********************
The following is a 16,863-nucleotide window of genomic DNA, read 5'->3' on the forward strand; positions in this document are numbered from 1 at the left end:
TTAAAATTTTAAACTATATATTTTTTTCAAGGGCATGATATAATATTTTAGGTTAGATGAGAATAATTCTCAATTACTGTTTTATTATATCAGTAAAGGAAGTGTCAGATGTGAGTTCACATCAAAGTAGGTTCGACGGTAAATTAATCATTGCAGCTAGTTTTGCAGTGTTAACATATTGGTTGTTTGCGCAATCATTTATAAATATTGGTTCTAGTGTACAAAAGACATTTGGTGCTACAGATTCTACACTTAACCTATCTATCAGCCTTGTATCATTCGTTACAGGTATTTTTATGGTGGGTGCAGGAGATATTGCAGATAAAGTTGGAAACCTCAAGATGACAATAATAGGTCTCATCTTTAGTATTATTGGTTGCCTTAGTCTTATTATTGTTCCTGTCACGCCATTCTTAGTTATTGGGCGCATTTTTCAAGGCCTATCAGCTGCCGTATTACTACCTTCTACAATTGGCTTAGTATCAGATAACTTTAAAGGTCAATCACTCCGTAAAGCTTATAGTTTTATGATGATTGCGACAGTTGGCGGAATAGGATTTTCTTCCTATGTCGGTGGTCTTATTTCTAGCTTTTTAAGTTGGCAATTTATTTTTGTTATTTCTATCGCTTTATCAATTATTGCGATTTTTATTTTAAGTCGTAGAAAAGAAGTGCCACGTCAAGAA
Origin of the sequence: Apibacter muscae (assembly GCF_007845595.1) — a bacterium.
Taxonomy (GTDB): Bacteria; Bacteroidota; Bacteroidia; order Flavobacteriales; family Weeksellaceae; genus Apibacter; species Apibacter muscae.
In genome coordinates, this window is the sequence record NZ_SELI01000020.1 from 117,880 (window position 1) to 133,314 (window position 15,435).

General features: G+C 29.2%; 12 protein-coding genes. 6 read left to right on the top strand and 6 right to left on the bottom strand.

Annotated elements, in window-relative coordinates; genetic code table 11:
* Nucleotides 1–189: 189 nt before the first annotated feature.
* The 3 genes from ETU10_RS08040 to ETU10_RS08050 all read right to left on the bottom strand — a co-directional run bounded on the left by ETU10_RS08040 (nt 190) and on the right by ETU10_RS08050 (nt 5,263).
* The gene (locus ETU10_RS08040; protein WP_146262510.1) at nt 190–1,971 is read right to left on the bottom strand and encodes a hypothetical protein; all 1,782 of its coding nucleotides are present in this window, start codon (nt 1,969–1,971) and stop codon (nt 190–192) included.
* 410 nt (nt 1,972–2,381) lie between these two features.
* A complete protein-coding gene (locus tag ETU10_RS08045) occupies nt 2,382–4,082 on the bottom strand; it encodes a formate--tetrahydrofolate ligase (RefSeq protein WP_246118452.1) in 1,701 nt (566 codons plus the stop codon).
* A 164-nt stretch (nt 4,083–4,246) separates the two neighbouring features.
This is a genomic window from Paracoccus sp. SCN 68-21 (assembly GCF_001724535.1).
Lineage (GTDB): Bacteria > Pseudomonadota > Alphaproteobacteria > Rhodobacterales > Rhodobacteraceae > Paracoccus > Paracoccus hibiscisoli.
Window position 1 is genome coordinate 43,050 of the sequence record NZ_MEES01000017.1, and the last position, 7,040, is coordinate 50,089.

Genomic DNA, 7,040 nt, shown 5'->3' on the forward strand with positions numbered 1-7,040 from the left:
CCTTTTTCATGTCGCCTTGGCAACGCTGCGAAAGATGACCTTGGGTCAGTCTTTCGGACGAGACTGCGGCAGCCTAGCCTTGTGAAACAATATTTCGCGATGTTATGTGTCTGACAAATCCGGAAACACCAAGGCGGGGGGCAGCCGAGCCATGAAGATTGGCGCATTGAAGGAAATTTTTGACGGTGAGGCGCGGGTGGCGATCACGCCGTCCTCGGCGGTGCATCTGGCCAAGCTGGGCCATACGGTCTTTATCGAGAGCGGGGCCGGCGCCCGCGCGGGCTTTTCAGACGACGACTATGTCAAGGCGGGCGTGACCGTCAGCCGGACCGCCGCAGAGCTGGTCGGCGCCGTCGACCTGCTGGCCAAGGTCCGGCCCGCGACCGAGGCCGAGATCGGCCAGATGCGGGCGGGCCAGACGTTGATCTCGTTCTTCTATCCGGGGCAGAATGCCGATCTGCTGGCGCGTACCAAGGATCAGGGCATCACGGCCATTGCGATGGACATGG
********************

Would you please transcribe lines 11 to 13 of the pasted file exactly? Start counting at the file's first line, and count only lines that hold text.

* 410 nt (nt 1,972–2,381) lie between these two features.
* A complete protein-coding gene (locus tag ETU10_RS08045) occupies nt 2,382–4,082 on the bottom strand; it encodes a formate--tetrahydrofolate ligase (RefSeq protein WP_246118452.1) in 1,701 nt (566 codons plus the stop codon).
* A 164-nt stretch (nt 4,083–4,246) separates the two neighbouring features.